Sturm: Kindergarchy and our clash of civilizations
December 3, 2015
With the civilized world reeling from the Islamic State's "no lives matter" terrorism, it's worth recalling how Gen. George Patton inspired college-age GIs to vacate their safe spaces for D-Day's virtual suicide mission. Rallying them to Think Again about their lives' purpose, Patton's micro-aggression-laced appeal established that "Americans play to win."
Could college students cocooned on today's morally confused campuses appreciate such stridency in defense of liberty, or would they banish Patton as they have other unfashionable voices, including former Secretary of State Condoleezza Rice?
"We'll win this war," Patton proclaimed, "by fighting and showing the Germans that we've got more guts than they have. … We're not going to just shoot the bastards; we're going to rip out their living goddamned guts and use them to grease the treads of our tanks."
Responding more fearlessly than today's campus "cry bullies" could fathom, Patton's troops helped crush Nazism while others extinguished Imperial Japan, ending tyrannical threats to "life, liberty and the pursuit of happiness."
Seven decades after winning World War II, the greatest threat to individual rights is not Islamic radicalism but a fading commitment to bedrock democratic values — free expression, equality under the law and pluralism.
As Abraham Lincoln understood, "America will never be destroyed from the outside. If we falter and lose our freedoms, it will be because we destroyed ourselves."
To appreciate the freedoms we're in jeopardy of losing — and the medievalism to which jihadists want to return — recall humanity's condition before our rights-assuring ideals civilized the world. As 17th-century philosopher Thomas Hobbes observed, life was "solitary, poor, nasty, brutish and short."
Oscar Wilde once observed how America's youth "are always ready to give to those who are older than themselves the full benefits of their inexperience." Proving Wilde's point, 40 percent of millenials support government restrictions on offensive speech, according to a recent Pew poll, compared with 12 percent of seniors.
That America's youth disproportionately favor speech suppression explains headline-grabbing campus meltdowns and refusals by Chris Rock and Jerry Seinfeld to perform for students too sensitive to take a joke.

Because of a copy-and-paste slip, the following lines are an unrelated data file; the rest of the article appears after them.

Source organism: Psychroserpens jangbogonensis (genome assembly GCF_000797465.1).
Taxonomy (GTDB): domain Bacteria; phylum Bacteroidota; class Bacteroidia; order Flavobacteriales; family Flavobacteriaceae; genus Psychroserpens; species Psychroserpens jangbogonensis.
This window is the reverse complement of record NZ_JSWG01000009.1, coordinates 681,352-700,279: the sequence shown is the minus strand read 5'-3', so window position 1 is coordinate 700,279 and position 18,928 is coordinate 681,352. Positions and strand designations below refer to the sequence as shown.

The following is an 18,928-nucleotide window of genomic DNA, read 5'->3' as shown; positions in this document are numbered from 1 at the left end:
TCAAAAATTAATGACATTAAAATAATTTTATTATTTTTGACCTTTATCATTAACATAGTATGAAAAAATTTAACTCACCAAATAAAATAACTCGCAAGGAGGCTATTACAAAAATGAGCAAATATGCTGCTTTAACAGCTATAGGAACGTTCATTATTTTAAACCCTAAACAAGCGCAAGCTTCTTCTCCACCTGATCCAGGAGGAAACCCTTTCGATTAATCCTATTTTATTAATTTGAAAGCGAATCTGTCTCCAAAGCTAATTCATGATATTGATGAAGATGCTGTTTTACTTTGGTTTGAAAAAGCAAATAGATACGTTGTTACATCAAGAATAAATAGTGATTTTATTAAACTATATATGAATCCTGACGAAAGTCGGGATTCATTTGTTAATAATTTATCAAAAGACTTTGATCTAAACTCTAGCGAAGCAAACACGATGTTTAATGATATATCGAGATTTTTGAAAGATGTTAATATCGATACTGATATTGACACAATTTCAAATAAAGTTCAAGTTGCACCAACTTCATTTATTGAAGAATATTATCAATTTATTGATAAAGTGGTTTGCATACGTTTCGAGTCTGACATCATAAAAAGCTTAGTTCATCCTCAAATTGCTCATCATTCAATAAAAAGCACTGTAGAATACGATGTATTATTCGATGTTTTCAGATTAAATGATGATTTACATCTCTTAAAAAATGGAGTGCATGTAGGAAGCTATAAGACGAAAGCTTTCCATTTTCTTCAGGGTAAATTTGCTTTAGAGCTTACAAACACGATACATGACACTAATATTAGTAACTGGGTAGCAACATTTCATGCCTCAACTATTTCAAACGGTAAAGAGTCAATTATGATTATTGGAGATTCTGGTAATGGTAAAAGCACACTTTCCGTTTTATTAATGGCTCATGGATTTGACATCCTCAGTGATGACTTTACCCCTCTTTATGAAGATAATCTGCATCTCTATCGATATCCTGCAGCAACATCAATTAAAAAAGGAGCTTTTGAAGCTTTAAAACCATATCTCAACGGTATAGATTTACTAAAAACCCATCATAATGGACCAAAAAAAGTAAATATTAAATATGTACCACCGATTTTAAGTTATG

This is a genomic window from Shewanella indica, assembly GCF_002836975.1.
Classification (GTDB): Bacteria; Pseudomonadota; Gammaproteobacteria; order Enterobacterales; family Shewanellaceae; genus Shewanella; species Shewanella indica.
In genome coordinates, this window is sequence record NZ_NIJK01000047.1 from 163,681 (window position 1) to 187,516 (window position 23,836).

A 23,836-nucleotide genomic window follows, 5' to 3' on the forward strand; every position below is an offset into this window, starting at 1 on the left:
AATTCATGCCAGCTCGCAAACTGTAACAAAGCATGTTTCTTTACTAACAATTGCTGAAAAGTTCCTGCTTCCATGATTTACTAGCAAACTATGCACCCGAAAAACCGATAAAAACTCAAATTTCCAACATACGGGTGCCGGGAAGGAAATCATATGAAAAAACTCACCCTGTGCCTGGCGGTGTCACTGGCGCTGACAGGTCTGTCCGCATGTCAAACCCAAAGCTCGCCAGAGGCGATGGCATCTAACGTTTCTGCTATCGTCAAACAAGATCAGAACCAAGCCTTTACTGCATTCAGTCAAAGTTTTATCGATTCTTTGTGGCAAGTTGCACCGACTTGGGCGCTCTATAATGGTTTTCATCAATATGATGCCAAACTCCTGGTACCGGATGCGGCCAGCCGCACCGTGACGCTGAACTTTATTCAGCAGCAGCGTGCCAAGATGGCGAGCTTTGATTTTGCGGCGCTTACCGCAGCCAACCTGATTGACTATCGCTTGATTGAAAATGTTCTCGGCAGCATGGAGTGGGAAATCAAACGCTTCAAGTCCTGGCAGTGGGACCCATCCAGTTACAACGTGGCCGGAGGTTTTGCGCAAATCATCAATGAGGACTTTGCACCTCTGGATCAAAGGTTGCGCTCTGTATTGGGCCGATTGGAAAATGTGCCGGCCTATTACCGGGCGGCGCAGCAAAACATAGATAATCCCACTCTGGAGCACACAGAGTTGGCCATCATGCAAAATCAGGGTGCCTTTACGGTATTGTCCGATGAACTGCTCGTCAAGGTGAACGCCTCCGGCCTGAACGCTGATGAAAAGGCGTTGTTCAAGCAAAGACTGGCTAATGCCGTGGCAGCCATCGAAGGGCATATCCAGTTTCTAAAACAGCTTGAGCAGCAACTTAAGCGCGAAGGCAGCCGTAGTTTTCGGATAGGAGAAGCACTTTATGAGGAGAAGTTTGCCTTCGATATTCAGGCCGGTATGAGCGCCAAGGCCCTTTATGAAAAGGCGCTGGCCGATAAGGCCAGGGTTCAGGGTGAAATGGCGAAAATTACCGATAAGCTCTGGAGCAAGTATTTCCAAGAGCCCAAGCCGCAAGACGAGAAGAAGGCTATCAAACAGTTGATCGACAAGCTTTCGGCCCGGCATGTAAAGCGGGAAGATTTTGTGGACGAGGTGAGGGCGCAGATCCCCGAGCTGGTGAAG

Most distressing is how adults charged with teaching the young to thrive in a world of potential offenses are ceding control to children who are ill-equipped to govern themselves, never mind society, creating what essayist Joseph Epstein calls "kindergarchy."
Instead of learning how to cope with divergent ideas, values and speech, many young adults in our kindergarchy invert the Golden Rule: doing unto others what they wouldn't want done to them. Increasingly, they're disrespectful — even hostile — to those with different viewpoints.
Consider these campus absurdities: Mount Holyoke canceled "The Vagina Monologues" for lack of "transgender inclusivity"; Wesleyan's student government cut funding for a newspaper that published an "offensive" op-ed; Columbia students claimed Greek mythology "marginalizes student identities," requiring trigger warnings; Brown created a secret group for discussing topics deemed too sensitive; Amherst activists demanded banning free-speech posters.
Under pressure to promote the toxic concept of "micro-aggression" (subconscious bigotry), University of California campuses discourage phrases deemed offensive, including "America is the land of opportunity" and "There's only one race, the human race."
Missouri's recent protests over alleged racism devolved into demands for the now-former university president to write a handwritten resignation letter apologizing for "white, male privilege."
Yale's debate over potentially insensitive Halloween costumes morphed into outrage after a faculty member suggested, "Free speech and the ability to tolerate offense are the hallmarks of a free and open society." Is there room, she wondered, to be "obnoxious," "inappropriate" or "offensive" on campuses that are increasingly "places of censure and prohibition?" In response, a student whined, "I don't want to debate. I want to talk about my pain."
In their widely discussed Atlantic essay "The Coddling of the American Mind," co-authors Jonathan Haidt and Greg Lukianoff argue, "Teaching students that their emotions can be used effectively as weapons … may be training students in thinking styles that will damage their careers and friendships, along with their mental health."
Herein lies the problem with the "victimhood culture" that permeates our kindergarchy — it disempowers and hurts people. Wouldn't young adults "be better prepared to flourish," Haidt and Lukianoff ask, "if we taught them to question their own emotional reactions and to give people the benefit of the doubt?"
Ultimately, coerced silence kills democracy, for as Edmund Burke noted, "The only thing necessary for evil to triumph is for good men to do nothing." Americans have always been a people willing to do something about evil, but as Patton understood, defeating evil is a choice, not a destiny.
To secure the open and vibrant society from which America's creativity, prosperity and decency spring, we must continuously defend our democratic values at home and abroad.
Think Again — without America as a bulwark of liberty, how will the Islamic world ever embrace freedom and modernity?
Melanie Sturm lives in Aspen. She reminds readers to Think Again. You might change your mind. She welcomes comments at email@example.com.